“Pillar number two is going to go cross category. So right now we’re focused on cards, we’re focused on comics, but we have a number of other categories. So taking a platform and applying it to all the other collectable categories out there.
“Then our number three is our Go Global Strategy. We want to take this cross-category, one-stop-shop Beckett 3.0 Platform, refresh the brand, and then do it globally. If we can do that successfully, I think we’ll get back to challenging the PSAs and other folks of the world.”
For much of the past year to year and a half, Beckett had a lengthy backlog for its grading services. According to Chopra, Beckett Grading Services (BGS) is now caught up.
Getting backlogged by millions of cards isn’t something BGS wants to have happen again. The company is taking steps to ensure that.
“We can’t get to this level again,” Murray said. “We’ll act much, much quicker if we have a spike like we did in 2020.”
BGS is really pushing online submissions as opposed to collectors mailing in forms.
“That’s one of the things is, ‘Beckett is so archaic that they still allow paper forms to be submitted,’” Murray said. “Exactly right. We’ve got to streamline that to where when someone submits his order and it says, ‘OK, I’m doing 50 cards at the standard service level,’ we know it’s here, we track it, we scan it and that baby is sent to the customer much, much sooner.”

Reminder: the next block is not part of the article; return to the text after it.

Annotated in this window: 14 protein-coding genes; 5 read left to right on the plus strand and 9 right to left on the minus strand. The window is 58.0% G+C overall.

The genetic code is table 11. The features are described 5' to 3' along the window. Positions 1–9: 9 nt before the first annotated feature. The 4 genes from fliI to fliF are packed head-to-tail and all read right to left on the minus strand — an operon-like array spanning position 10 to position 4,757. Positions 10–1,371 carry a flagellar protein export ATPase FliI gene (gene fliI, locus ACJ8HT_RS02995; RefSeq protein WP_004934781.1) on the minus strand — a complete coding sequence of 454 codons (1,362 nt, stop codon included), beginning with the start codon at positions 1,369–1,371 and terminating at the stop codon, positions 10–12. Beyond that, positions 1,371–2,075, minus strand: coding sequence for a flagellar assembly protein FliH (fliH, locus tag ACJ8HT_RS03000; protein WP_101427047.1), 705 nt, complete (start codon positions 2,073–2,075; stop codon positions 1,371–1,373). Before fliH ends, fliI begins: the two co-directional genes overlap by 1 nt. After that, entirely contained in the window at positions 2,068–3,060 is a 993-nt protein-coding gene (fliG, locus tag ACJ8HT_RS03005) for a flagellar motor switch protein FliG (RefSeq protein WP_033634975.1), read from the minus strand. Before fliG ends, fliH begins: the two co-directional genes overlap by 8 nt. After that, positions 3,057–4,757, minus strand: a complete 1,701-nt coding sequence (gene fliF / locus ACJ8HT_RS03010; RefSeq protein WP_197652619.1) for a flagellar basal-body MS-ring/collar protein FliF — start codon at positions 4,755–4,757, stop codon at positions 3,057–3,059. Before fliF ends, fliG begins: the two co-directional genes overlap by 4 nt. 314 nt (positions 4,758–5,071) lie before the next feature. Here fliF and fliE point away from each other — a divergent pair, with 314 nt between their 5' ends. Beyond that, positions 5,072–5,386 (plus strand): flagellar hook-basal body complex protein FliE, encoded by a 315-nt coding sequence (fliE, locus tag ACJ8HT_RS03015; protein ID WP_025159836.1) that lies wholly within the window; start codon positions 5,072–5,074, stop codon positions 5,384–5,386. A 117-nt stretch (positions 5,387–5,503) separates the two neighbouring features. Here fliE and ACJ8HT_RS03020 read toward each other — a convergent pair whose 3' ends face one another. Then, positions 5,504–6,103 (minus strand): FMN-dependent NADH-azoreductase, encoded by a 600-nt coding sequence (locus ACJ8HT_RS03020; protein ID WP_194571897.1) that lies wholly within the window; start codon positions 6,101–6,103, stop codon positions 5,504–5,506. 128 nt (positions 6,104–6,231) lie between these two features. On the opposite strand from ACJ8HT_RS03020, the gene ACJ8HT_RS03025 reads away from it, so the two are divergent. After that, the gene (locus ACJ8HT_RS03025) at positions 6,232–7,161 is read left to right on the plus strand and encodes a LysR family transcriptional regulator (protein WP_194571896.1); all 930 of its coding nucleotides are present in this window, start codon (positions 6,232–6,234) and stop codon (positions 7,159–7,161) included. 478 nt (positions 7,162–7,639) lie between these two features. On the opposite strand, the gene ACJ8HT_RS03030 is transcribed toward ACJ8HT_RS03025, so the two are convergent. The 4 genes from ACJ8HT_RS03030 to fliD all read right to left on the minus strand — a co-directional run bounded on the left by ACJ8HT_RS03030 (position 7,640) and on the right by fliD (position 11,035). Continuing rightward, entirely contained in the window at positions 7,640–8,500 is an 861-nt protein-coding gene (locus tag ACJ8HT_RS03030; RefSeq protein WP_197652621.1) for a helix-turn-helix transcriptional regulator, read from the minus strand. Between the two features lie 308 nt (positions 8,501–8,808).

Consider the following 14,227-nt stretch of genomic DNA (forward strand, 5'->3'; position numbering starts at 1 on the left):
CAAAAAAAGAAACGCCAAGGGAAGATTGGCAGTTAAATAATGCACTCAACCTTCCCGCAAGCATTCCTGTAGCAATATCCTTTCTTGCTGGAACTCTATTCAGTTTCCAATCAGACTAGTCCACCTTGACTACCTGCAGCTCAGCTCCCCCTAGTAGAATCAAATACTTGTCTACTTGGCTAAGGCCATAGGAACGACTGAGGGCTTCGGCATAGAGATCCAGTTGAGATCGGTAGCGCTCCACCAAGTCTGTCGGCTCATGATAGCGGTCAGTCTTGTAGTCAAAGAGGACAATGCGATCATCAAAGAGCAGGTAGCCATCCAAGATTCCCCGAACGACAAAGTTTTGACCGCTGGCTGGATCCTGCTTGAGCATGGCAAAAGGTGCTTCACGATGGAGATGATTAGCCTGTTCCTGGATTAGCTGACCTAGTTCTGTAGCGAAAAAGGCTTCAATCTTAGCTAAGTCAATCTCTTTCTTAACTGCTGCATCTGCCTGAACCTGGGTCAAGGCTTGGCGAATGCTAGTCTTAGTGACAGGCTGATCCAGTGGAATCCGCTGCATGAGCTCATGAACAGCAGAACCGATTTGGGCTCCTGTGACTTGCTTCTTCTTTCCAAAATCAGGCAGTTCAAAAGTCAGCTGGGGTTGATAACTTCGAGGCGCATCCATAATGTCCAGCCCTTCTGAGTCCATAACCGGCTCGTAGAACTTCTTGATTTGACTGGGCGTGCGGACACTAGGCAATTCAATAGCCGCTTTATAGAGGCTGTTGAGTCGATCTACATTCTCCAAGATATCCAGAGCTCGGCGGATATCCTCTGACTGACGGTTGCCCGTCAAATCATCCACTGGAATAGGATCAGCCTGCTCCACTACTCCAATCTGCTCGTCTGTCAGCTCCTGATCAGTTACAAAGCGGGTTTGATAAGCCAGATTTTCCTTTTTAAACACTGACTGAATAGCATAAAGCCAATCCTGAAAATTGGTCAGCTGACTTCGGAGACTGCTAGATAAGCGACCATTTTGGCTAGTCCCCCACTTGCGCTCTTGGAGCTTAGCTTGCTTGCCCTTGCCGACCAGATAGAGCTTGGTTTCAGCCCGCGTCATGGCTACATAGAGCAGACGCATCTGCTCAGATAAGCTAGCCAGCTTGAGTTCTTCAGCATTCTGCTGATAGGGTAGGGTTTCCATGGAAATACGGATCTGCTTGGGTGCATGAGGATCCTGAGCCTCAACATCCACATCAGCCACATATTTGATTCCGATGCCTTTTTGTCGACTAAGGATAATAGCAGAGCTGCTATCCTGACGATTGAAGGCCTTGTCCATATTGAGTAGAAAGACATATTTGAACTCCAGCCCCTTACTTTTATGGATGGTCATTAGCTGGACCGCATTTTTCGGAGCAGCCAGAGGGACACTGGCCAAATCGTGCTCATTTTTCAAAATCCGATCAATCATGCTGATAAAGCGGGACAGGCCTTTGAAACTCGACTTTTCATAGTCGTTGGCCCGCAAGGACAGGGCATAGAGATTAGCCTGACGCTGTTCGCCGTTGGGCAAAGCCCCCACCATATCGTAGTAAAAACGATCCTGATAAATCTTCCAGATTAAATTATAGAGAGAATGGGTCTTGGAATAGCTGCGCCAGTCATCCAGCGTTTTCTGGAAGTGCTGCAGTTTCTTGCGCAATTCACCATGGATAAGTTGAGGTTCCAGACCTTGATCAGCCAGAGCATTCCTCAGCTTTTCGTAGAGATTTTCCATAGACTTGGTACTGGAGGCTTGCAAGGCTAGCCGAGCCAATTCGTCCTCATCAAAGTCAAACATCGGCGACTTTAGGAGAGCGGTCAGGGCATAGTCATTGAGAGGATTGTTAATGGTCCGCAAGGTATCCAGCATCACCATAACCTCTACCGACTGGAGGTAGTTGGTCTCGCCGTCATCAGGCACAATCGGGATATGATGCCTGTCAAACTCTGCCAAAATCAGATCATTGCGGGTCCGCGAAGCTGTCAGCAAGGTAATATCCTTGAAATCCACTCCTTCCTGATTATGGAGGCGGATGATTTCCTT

Murray said the goal is to get turnaround times for all service levels — Premium, Express, Standard and Economy — back to normal. When BGS states Economy level will be a 30- to 45-day turnaround, that’s what it will be.
UNVEILING AT THE NATIONAL
Beckett is heavily recruiting card graders to be added to its staff. A new program, Beckett Academy, was revealed to Sports Collectors Digest by Chopra.
The program will educate and train new card graders on the ins and outs of their profession. Beckett plans on launching the program around mid-third quarter this year.
“If people are interested in joining, learning from folks at Beckett, what it takes to grade a card, come join in,” Chopra said.
Beckett, which will be moving into its new building in Dallas during the week of the July 27-31 National Sports Collectors Convention, is planning to make some big announcements on product launches in the coming weeks.
“At The National, our goal is to unveil a few new changes that we’re working on, some things that we have coming later on in the year,” Murray said. “I really want to get out there and say, ‘Hey, we have this coming.’ But I don’t want to say anything until closer to The National or until we have something a little more concrete. But there will be some major changes, not just to help the grading business but all aspects of the Beckett business very, very soon.”